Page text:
How does Social Security work in Switzerland?

What social insurance schemes exist in Switzerland and who is subject to them? What social security deductions must be expected when a company is to be founded in Switzerland? What else should be considered or recommended?

Example: An IT company based in France plans to establish a subsidiary in Switzerland. In addition to new employees, several existing employees are to work for the subsidiary. The latter are concerned not to lose their previous level of social security protection.

What social insurances are there in Switzerland?

There is a well-developed network of social insurances that provide financial protection against risks for people living and/or working in Switzerland and their dependents. This includes the following areas:

  • Old-age, survivors’ (AHV) and disability insurance (IV) (three-pillar principle)
  • Compensation for service members and for maternity (EO)
  • Unemployment insurance (ALV)
  • Health insurance (KV)
  • Accident insurance (UV)
  • Family allowances

Q: Who is subject to social insurance in Switzerland?

Social insurance covers natural persons who are resident in Switzerland and/or who are gainfully employed in Switzerland. In the case of cross-border employment, numerous social security agreements apply between Switzerland and various countries.

As a rule, they are subject to the social security system of the country in which the gainful activity is carried out. There are numerous special provisions which must be considered in the specific case. The so-called Agreement on the Free Movement of Persons applies between Switzerland and the EU.

If the employees who were previously working in France become active for the subsidiary in Switzerland, they and their non-employed family members are in principle subject to the Swiss social security system from this point on. This applies regardless of whether they work in Switzerland as cross-border commuters or whether they take up residence.

Exceptions exist, for example in the case of a temporary posting. The agreement on the free movement of persons provides for temporary stays of up to two years, but upon request, this may be extended to up to six years. In such case, it is possible to avoid being subject to the Swiss social security system by presenting an A1 certificate.

What social security deductions must be expected if a company is to be founded in Switzerland?

Social security deductions are primarily financed by contributions from earned income, levied as a percentage of income. In principle, the contributions are divided equally between the employee and the employer, although the employer may pay more. The mandatory contributions
are as follows (as of January 1, 2021):

Wage deductionAllocation
Old-age and survivors’ insurance (AHV)8,7%• Employer: 50 %
• Employees: 50 %
Disability insurance (IV)1,4%• Employer: 50 %
• Employees: 50%
Compensation for service members and for maternity (EO)0,5%• Employer: 50 %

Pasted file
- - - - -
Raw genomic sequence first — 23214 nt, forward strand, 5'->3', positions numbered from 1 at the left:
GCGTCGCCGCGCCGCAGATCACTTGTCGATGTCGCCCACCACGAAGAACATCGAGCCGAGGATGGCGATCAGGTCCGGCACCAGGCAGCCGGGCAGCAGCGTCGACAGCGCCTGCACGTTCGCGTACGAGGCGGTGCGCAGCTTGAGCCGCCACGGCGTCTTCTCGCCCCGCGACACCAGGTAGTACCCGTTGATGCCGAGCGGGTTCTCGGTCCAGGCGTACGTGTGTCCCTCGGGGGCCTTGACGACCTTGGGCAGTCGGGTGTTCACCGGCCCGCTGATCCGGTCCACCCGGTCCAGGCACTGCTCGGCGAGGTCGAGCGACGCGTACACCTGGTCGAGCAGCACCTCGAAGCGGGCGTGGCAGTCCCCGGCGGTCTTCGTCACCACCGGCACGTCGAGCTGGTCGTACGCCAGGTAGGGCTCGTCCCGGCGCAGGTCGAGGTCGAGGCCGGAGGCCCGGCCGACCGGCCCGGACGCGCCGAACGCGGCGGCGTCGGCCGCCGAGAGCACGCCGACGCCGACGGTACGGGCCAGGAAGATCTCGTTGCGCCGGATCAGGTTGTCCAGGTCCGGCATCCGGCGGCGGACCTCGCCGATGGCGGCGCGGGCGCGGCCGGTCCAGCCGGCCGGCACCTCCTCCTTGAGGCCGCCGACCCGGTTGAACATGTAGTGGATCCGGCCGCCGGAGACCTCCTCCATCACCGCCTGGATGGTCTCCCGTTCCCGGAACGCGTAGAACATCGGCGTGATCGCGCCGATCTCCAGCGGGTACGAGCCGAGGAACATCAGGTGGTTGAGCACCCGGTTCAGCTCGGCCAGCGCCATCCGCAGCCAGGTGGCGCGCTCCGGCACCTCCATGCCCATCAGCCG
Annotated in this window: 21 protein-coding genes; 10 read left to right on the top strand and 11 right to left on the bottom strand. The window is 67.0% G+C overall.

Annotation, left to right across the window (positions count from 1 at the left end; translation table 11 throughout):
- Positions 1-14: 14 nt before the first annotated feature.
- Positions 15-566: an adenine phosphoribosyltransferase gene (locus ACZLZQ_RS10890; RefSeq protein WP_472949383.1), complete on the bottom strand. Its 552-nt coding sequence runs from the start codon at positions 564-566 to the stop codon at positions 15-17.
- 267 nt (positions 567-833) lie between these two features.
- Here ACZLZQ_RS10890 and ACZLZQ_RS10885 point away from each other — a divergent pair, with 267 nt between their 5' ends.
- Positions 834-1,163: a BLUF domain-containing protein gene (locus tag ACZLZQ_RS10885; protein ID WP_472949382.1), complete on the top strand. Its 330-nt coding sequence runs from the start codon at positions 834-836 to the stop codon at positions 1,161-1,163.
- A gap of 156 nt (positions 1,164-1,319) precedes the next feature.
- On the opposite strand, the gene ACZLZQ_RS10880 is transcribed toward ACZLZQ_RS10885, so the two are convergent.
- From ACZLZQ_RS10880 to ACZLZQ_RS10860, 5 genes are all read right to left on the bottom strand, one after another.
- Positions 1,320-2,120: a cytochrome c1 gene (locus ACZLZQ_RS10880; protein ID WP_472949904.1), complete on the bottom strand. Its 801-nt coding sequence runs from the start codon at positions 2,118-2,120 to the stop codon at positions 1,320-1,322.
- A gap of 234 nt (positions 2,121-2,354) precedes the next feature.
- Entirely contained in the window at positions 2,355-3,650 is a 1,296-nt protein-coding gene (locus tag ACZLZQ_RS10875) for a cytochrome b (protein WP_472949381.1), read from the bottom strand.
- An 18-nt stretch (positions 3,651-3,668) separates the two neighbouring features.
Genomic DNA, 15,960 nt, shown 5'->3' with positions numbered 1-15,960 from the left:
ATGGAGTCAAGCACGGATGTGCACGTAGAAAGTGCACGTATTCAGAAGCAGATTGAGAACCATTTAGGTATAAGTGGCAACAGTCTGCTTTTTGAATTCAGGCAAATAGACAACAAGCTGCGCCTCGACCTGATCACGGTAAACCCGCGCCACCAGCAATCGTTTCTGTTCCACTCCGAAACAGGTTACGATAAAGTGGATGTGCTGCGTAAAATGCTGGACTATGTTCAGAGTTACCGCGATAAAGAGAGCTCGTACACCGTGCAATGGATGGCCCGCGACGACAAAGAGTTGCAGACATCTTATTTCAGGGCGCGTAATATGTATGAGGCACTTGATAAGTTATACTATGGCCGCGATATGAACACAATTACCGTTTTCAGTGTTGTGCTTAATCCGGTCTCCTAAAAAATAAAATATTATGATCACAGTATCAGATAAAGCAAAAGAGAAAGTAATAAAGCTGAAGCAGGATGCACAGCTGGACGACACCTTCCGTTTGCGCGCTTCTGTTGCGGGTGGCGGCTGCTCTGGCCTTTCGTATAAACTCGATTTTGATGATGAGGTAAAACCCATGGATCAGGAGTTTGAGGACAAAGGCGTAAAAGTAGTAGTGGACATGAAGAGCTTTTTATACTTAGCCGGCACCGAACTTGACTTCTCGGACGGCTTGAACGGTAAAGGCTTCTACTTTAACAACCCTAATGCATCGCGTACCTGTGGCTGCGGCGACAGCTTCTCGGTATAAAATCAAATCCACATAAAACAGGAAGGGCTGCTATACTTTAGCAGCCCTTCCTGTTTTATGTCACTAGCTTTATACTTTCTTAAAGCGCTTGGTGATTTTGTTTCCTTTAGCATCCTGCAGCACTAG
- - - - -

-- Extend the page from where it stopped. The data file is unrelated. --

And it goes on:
• Employees: 50 %
Unemployment insurance (ALV)• 2,2% on income up to CHF 148’200
• 1% on income above 148’200
• Employer: 50%
• Employees: 50%
Occupational pension plan (BVG)Obligatory
• Mandatory contributions
on so-called coordinated salary (salary minus coordination deduction of CHF 25’095 (2021))
• The amount of retirement credits depends on the age of the insured person.

Deduction minimum percentage of the coordinated salary:
Age 25–34: 7%
Age 35–44: 10%
Age 45 – 54: 15%
Age 55 – 64/65: 18 %

(>CHF 86’040/<CHF 860’040) According to insurance policy
• Employer: 50%
• Employees: 50%
Accident insurance occupational accident (UVG BU)According to policy (approx. 0.5%–1%)• Employer: 100 %
Accident insurance non-occupational accident (UVG NBU, oblig. from 8h/week)According to policy (approx. 1%–2%)• Employees: 100 %
Daily sickness benefits• Obligation to continue to pay wages in the event of incapacity to work (according to court practice 3 – 8 weeks) or
• Insurance loss of wages
• Employer: 100%
50 % – 50 % possible

There are no deductions according to salary percentages for health insurance. Each insured person is responsible for this and pays a monthly premium. The family allowances, in particular the child allowance of at least CHF 200, are transferred by the employer but reimbursed by the state.

What happens if the workers have more generous social coverage in the country of origin and this should be maintained?

In principle, Switzerland has a generous social safety net. However, depending on the social security and personal situation, it can of course happen that selective adjustments are desired. There are various possibilities here, depending on the area in which and the reason for which social protection is to be improved. For example, the above distribution can be adjusted to the extent that the employer can take over more than the legally required distribution (whereby any tax consequences must be taken into account). Likewise, contributions to the occupational pension plan (BVG) can be increased, whereby certain requirements must be met. And finally, insurance companies offer supplementary insurance to specifically improve the statutory minimum protection.

Leave a Comment